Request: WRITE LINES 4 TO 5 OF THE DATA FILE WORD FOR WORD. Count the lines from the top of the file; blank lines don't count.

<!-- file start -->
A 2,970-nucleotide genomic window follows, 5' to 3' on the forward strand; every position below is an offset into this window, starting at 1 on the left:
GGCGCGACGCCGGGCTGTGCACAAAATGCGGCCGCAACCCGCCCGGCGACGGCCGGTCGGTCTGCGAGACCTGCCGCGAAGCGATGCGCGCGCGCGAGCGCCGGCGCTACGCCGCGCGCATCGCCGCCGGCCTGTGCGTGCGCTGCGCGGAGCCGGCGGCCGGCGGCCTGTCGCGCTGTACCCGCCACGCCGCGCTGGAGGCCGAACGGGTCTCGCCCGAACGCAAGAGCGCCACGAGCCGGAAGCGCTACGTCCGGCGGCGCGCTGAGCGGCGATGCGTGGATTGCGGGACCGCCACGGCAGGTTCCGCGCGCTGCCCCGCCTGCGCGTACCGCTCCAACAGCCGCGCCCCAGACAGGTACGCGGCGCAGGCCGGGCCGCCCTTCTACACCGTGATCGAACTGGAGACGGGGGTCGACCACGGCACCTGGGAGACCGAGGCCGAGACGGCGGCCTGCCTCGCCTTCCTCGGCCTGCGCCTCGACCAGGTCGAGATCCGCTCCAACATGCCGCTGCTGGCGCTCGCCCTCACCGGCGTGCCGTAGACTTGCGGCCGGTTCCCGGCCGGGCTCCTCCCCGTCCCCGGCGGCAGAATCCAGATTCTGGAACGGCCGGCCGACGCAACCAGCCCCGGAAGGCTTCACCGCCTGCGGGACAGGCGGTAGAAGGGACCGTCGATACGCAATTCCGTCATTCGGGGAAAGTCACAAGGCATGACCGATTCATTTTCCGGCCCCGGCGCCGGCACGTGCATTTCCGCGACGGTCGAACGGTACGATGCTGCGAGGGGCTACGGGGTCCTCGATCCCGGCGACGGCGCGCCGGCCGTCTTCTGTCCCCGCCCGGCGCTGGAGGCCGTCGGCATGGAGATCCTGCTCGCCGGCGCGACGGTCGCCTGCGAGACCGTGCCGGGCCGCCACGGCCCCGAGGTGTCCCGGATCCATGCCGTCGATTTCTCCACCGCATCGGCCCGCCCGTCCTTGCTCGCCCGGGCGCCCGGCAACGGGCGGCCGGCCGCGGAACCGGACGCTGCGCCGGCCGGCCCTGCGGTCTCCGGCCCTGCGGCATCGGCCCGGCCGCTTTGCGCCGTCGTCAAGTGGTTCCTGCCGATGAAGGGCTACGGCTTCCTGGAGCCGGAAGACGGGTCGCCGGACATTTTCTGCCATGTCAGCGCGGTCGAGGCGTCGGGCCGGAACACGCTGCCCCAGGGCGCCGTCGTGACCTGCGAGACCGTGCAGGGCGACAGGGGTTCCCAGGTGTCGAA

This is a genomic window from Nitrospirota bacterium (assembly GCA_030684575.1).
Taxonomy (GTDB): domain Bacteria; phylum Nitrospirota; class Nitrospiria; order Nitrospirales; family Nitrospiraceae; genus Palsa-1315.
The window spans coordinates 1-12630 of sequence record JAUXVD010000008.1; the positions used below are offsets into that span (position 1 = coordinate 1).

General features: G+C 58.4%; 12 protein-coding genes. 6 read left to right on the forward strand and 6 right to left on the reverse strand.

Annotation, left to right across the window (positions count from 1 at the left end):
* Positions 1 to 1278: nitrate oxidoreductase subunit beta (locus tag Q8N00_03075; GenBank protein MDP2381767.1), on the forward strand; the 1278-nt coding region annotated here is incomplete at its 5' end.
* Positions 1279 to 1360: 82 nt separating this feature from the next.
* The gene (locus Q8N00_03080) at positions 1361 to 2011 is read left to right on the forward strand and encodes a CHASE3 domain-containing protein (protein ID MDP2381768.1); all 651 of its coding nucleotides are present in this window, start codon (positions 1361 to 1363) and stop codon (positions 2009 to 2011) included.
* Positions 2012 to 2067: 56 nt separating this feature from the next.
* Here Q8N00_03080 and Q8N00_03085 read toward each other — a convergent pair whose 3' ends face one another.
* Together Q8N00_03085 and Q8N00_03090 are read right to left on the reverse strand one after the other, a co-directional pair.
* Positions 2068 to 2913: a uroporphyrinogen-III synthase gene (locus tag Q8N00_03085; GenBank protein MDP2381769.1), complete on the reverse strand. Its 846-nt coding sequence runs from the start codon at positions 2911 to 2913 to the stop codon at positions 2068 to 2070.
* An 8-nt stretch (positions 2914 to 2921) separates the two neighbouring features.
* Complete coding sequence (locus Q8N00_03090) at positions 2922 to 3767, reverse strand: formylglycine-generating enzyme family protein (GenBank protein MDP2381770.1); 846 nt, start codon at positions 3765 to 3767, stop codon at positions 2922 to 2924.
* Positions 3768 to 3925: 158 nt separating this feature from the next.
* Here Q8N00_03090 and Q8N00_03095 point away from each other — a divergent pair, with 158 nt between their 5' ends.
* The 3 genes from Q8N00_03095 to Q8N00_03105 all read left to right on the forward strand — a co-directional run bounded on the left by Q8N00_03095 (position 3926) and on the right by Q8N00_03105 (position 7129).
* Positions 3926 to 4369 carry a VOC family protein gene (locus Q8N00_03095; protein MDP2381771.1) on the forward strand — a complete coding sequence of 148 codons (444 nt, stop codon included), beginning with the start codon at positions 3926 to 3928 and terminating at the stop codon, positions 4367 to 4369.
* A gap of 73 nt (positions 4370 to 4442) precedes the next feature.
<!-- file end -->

Taxonomy (GTDB): domain Bacteria; phylum Nitrospirota; class Nitrospiria; order Nitrospirales; family Nitrospiraceae; genus Palsa-1315.
The window spans coordinates 1-12630 of sequence record JAUXVD010000008.1; the positions used below are offsets into that span (position 1 = coordinate 1).